Monday 24 October 2011

Now is not the time for eurosceptics to grandstand

Here are Capitalists@Work we have a very jaundiced view of the role of the EU. A massive bureaucracy set up for the benefit of the French with a large dollop of graft; layered onto an entirely undemocratic system with a pretend Parliament that costs another fortune. All in all, it is a very expensive way to keep a few hundred eurocrats in clover.

So, in normal times, the move today to go for an in/out referendum vote would be welcomed. However as we all know in life, timing is everything.

Today, a very stressed MerKozy is working to find an answer to the Eurozone Sovereign Debt crisis. This is a very messy and very difficult situation. Failure would be disastrous for the UK and the world, with a guaranteed second great recession baked in for us.

So, whatever our long-term concerns, now is not a great time for political grandstanding. There Finns and Slovaks have not made friends with their politicking in recent time. Neither is Cameron judging by Sarkozy telling him to shut up over the weekend.

A good strategist times his battles well, this is a very poor time to choose, after all we have had over 30 years to decide this and to do so now, at this critical juncture, would cause huge disruption to the markets and the economic environment.

Yes, the Euro will fail in the next few years and there will be dire consequences, yes the UK will have to stump up a load of money (luckily, we seem to be just printing it these days so no harm done, eh?) and there will come a point at which membership of EU should be debated and our relationship analysed. But not in the eye of the storm, bad judgement now could cost the UK a lost decade, why take the risk over something that will take years to negotiate in any event?


Elby the Beserk said...

Don't you worry your pretty little head. Nothing will come of this debate, except the kick back of even great public loathing and distrust of the political classes.

Jer said...

It's nothing to do with the Eurosceptics.

David Cameron has managed to upset both the majority of his own voters, and the Eupropeans, and his own MP's, and undermine his attempt to reconnect with the public via the epetions site.

The vote was never going to pass anyway, and wouldn't be binding if it did, all he has done is demonstrate massive ineptitude and poor judgement. Truly he is the heir to Brown.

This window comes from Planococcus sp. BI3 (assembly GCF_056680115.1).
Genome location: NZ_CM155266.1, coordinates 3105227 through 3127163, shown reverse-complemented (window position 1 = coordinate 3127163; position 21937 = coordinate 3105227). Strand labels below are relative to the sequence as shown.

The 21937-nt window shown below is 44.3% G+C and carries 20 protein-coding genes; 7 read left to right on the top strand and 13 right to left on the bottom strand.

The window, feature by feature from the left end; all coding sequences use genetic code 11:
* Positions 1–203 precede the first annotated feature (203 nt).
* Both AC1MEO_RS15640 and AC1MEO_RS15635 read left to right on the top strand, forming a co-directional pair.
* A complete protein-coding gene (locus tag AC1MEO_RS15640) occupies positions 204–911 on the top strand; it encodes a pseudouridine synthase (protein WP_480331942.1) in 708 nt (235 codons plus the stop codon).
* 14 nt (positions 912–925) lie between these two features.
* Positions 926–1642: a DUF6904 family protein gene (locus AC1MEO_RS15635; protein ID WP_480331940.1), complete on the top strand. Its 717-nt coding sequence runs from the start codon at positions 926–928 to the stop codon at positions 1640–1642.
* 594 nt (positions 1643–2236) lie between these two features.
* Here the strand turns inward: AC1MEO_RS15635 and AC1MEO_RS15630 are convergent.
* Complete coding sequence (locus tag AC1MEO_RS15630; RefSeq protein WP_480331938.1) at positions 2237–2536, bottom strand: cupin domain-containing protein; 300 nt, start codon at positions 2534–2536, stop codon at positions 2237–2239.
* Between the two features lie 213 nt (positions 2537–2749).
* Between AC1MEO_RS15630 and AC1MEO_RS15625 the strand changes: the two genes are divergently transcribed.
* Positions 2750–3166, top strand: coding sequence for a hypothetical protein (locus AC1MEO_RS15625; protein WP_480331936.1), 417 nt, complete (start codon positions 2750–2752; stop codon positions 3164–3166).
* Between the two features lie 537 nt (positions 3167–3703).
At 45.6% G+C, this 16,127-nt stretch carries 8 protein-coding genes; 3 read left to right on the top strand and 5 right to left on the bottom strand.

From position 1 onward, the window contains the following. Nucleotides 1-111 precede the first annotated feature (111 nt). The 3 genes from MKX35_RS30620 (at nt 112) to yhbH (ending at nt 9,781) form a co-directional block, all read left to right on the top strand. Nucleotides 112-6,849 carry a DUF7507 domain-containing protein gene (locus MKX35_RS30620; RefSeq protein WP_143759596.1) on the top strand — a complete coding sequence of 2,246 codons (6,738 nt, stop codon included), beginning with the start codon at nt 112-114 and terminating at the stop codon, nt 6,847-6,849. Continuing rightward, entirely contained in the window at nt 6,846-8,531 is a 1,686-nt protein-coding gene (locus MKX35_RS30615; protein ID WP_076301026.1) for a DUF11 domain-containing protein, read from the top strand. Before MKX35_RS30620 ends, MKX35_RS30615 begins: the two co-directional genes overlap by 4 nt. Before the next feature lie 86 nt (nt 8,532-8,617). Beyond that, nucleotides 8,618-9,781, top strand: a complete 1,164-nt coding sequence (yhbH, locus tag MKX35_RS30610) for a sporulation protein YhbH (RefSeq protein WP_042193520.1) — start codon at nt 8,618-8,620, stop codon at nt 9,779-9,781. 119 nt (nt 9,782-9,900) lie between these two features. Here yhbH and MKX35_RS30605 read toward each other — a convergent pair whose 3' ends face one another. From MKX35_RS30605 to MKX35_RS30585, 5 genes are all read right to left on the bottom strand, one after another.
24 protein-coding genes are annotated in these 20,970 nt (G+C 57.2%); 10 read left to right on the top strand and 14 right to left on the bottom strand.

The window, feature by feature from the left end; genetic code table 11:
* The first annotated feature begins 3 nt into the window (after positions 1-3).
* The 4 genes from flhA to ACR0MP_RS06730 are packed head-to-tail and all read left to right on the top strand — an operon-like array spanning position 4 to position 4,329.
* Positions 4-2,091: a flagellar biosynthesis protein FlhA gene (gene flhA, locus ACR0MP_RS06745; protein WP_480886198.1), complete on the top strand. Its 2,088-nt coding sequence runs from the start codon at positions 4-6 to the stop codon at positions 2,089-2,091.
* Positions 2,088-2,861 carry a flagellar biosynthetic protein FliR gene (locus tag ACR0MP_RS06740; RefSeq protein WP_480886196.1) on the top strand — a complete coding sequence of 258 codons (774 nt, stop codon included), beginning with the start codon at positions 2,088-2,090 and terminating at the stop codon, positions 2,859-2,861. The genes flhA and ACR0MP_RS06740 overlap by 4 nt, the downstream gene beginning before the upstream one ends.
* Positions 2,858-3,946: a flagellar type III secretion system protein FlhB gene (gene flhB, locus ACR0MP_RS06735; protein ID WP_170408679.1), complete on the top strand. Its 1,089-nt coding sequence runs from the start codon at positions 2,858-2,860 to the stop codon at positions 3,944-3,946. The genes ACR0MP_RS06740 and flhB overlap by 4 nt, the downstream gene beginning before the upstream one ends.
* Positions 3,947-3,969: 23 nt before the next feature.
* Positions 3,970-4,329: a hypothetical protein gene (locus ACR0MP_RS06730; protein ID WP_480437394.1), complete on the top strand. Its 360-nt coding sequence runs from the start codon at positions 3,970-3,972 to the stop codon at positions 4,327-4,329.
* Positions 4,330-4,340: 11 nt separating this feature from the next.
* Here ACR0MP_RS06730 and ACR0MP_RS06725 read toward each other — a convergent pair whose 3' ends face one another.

Sean said...

The longer you leave it the worse it will be, its the very reason there is a storm at the moment because the eurocraps forgot to take the people with them. They are flapping about like a duckling in a herons beck because they dont have the legitimacy required to solve the problem, or at least have some sort of answer.

As for Dave talk about have a good hand and play it badly WTF! let them get rid of some hot air.

Pesonally I think it will be a case of the EU leaving us not the other way around.

Bill Quango MP said...

I don't really understand DC. Why whip us MPs?
Its not as if it matters. Its only a debate about a future debate about maybe doing something or not.

What ever the outcome it could be good for Cameron. If the Eurosceptic contingent didn't get as much support as required, they would be have to be silent for quite a while. Rather like the Yes2AV lobby.

And the arguments that CU puts here can be equally well made by the Euro lobby and the Treasury Team.

Admittedly the usual Sir Humphrey calming line on Europe "now is not the right the fullness of the appropriate juncture.." has worn very thin for some UK citizens.

But If there was large support for a renegotiation, or an Out vote Cameron can say to Sarkozy "Look what's happening. If you want UK support, I'll need some very kind words and some decent future promises.,,A summit in 2016?"

Either way, Cameron is a winner.

Yet somehow he's managed to turn a fairly routine commons encounter into a damaging political action.

He's lucky that the partners & opposition have also joined in, so getting him off the hook. But it does seem an unnecessary fix to have gotten into.

Sebastian Weetabix said...

It doesn't really get him off the hook. It is proof positive that "Cast Iron Dave" is a lying duplicitous tosser... as, it appears, is my local Tory MP. So they can kiss goodbye to my vote.

The whole premise of this post is balls. This is the perfect time to re-negotiate. They're on the ropes - we should be gently squeezing Brussels by the balls, vetoing everything until we get what we want. The EU as currently consituted is about as useful as the League of Nations. We should get the hell out.

BrianSJ said...

BQ and Mr Weetabix have the right of it. Also, the post reads like the greater depression is optional. Sorry, matey, but it ain't. The interview with Ray Dalio is well worth reading at

Old BE said...

The whole situation is stupid and unnecessary. DC's position should always have been, since the ratification of Lisbon, that when the next re-org happens he will use a promised referendum as a negotiating tool to strengthen his hand at the table.

If he had been upfront from the start the EU "nutters" would have much less support because moderate sensible people would be on DC's side.

DC has turned this discussion from being one between nutters and moderates into democracy v diktat.

DC should use the debate as an opportunity to win the argument not to stamp his authority. A win in Parliament will be Pyrrhic if so many of his own party rebel that he has to rely on Labour votes.

This is a mess of his own making, as is the put down from Merkozy.

David Morris said...


Not too familiar with this term Eurosceptic

Shurely EuroRealist is now (and for some time past) the more apt term.

Just sayin'

Kind regards

James Higham said...

On the contrary, it's an excellent time, leading up to the EU financial deal. 65 rebels, 20 abstentions will be a flash in the pan but the great gain will be the double whammy of the public finally seeing Cameron at work and how the EU view us [the Sarko spat].